> It _seems_ your solution is to fold views into owning containers, and while that may seem to work, it's dangerous:
> Assume QRegion::rects() returned a QVector-acting-as-view. Then this would silently fail:
>    QRegion region();
>    for (const QRect &rect : region().rects())
>        use(rect);
> because, clearly, QVector is an owning container, so we don't care that the QRegion went out of scope. Whereas with a view, it will be immediately obvious (to a tool like Clazy, at least) that this can't work.

The above example is rather weirdly constructed. 

But anyhow, those data lifetime issues when using views as return values extensively are a lot less obvious to spot when a human reads the code. APIs should be safe to use wherever possible, so that our users don’t have to worry about those things. This will lead to fewer bugs in the resulting code and faster development times. Trading that for some saved CPU cycles is in almost all cases (and yes there are exceptions in low level classes) a very bad deal.
> So, I'd argue for the complete opposite here: we would increase encapsulation of our APIs if they stopped trafficking in owning container types. I call this the NOI pattern (Non-Owning Interface). By not having to serve QString everywhere, we'll be much more free to use alternative storage types in the implementation (e.g. QVarLengthArray<char16_t>, or - the horror! - std::pmr::u16string). Handling-wise, QStringView makes all these choices equal, so the implementation of a class can use whatever is objectively optimal instead of being bound to QString.

You can just as well argue the other way round. Returning a view requires the class to store the data in continuous memory. It can’t create it on the fly if asked.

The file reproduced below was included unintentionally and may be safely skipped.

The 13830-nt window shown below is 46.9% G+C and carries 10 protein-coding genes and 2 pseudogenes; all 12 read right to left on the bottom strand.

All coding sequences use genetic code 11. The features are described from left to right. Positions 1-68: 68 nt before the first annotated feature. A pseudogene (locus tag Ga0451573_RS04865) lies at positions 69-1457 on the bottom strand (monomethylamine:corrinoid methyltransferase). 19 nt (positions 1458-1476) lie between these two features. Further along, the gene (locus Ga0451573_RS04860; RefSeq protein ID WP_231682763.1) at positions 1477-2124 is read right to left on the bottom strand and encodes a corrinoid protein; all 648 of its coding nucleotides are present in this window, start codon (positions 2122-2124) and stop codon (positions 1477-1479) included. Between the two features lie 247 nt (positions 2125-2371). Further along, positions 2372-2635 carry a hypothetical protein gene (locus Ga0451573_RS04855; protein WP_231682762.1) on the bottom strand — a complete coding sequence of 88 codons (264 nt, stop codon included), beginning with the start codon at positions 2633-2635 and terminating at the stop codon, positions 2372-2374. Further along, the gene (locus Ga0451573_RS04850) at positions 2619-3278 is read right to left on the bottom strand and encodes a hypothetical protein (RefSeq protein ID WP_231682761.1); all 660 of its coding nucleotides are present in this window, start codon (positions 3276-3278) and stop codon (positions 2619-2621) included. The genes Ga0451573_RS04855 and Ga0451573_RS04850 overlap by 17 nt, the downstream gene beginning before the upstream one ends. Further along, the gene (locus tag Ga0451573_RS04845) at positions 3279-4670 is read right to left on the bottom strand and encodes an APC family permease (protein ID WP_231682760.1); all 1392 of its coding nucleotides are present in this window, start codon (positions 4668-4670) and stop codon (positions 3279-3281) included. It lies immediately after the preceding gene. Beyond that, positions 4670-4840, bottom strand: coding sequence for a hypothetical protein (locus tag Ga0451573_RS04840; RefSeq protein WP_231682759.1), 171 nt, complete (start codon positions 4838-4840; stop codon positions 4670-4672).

> AsidE: If you think that CoW is still a thing today: no. SSO is a thing these days, and it seems that QString will not have it in Qt 6, either. NOI favours SSO, QString-everywhere cements the naïve CoW world of the 1990s for yet another decade.

Let’s see if we can get SSO working for QString and QBA in time. It should not be very difficult to implement with the new structure we’re having.

You might call CoW naive, but I do believe that the fact that Qt does use containers that own their data in most of our APIs is what makes Qt significantly simpler and safer to use than many other APIs.

Using views in our API would make it in many cases harder to track lifetime, esp. if they are combined with the use of auto. Yes, tools like clazy can help, but I’d rather have inherent safety than rely on additional tools.

> Learn from QRegion!
> I have spoken on many conferences (at least QtWS, Meeting C++, emBO++) on this, if anyone wants to learn more.

Not everybody agrees with your opinions, and we need to remember that most of our users are not necessarily people knowing the C++ standard inside out. And they *shouldn’t* have to be.